Enforce on-leash requirements – if not in an off-leash area, dogs must be on leash
Be proactive in declaring dogs dangerous or menacing (using the provisions of Sections and 34 and 41A respectively)
Maintain database with details of each animal reported/found to have attacked people, pets, wildlife, and livestock. Historical data will be useful to Council
On an as needs basis inform construction workers in new estate areas, etc, of the requirement to prevent their dogs from roaming
Conduct patrols to minimise risk of dog attacks by transient populations in holiday areas
Ensure unclaimed dogs at the pound are temperament tested to determine whether they are suitable for rehoming
On an as needs basis - partner with Australia Post, meter readers, and similar parties to identify potential risk situations where dogs may escape confinement and attack, all dog attacks, rushes, wandering animals. Provide hotline number for these people to report to authorised officer
34% of respondents reported they had experienced dogs at large whilst 20% of respondents reported experiencing menacing/rushing dogs with 12% involved in some form of dog attack
Council has significant concerns over the increased number of dog attacks in the municipality and the effect on public safety that these incidents have. The proposal to change the “Dogs in Public Places Policy” providing designated Off Leash ‘Supervised’ Areas including conditions of use will assist in reducing dog attacks in public open space.
Further education and enforcements on dog attacks is a key priority as is the importance to encourage victims to report the incidents. Dog owners are strongly encouraged to conduct regular backyard checks to ensure your dog is properly contained to your property. By doing this alone 80% of dog attacks in public places could be prevented (www.dpi.vic.gov.au/pets/dog-care/preventing-attacks-in-the-community).
To continue to investigate the incidents of dog attacks, reducing and minimising the risk
Raise community awareness on how to prevent them occurring and encourage reporting of all dog attack incidences
Objective 2: Decrease the number of reported dog attacks in the community each year
Implement an awareness and education campaign publicising key dog attack prevention messages (eg confinement of dogs to property, leash laws etc) through media articles, mail outs, website info, A-frame signage or billboards, targeted patrols and Tag Time News
Promote dog training and education on dog attack awareness
early socialisation to prevent dog attacks, through
Facilitate Responsible Pet Ownership workshops with dedicated sessions on dog attacks and community safety
Compare number of reported dog attack incidents pre and post campaign.
Record type and number of education materials distributed
Number of media articles published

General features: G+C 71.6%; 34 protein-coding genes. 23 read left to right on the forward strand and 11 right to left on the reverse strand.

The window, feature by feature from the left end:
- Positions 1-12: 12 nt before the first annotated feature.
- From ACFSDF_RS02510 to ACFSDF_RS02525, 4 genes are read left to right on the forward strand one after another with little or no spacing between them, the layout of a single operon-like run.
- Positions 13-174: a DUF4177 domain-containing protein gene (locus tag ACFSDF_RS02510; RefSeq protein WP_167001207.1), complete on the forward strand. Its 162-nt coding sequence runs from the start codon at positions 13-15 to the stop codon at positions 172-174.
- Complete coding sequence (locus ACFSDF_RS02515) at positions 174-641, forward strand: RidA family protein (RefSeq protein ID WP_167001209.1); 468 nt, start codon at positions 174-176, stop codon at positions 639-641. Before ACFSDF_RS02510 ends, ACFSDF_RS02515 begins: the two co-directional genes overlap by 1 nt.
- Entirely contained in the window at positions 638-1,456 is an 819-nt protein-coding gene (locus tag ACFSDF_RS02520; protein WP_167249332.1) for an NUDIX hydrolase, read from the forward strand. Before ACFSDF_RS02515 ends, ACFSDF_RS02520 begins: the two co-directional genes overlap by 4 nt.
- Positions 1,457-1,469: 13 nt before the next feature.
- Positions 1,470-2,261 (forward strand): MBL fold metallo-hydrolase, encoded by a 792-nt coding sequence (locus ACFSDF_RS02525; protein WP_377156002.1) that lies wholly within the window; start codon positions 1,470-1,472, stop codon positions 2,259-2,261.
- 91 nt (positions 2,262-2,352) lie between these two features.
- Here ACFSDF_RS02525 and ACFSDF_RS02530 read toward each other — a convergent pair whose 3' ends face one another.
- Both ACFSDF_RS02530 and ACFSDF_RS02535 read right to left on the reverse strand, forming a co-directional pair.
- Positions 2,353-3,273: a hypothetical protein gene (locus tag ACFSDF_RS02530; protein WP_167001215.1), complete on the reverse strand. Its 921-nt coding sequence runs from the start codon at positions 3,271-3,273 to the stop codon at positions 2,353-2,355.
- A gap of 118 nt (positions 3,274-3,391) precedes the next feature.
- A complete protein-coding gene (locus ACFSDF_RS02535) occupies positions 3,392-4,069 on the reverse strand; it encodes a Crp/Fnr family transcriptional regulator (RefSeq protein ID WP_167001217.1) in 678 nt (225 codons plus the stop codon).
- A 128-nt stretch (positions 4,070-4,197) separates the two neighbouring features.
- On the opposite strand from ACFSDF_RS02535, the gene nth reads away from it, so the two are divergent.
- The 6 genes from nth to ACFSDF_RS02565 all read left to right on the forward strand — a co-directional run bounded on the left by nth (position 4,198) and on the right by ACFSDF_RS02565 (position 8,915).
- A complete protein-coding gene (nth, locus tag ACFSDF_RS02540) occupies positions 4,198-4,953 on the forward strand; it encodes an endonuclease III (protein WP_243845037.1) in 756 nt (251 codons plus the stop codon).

Responsible Pet Ownership workshops held
Website links established and exposure increased
Increase the presence of officers to conduct routine compliance patrols through a spread of hours and days ie. evenings, weekends etc.
Increase the number and frequency of areas patrolled.
Review dog attack enforcement and investigation policy
Procedure reviewed and reflects current legislation
Provide residents with information on the implications for their dog and themselves if their dog attacks a person or animal
Information produced on website and available for inclusion in Tag Time News etc
Display signage in public places to notify residents that Officers are patrolling for dogs at large to prevent dog attacks
A-frames signs produced and displayed in residential areas, public places and shopping centres by officers
Ensure any Magistrates Orders to confine dogs are being adhered to by unannounced inspections
Number of audits/inspections undertaken
Issue infringements for dog rush offences that have been proven through an investigation but prosecutions not proceeding (considered intermediate level of education)
Number of infringements issued
Work in partnership with Royal Children’s Hospital on co-branding dog’s ‘n’ kids resource kit for health professional promoting dog bite prevention and socially responsible dog ownership
Resource kit produced and distributed
Number of dog attacks reduced
Produce material to inform construction works on the requirement to prevent their dogs from roaming on work sites and new estate development website.
Construction workers informed, website update.
Objective 3: Advocate and educate dog owners to contain their dogs to their property to reduce dogs at large and subsequent dog attacks
Produce educational material targeting backyard containment including:
A checklist to ensure your backyard is safe and secure for containing your dog with regular community reminders
Reminder of fence heights for rural residential blocks
Backyard containment material produced
Checklist developed and available on website, through mailouts and Customer Service Centres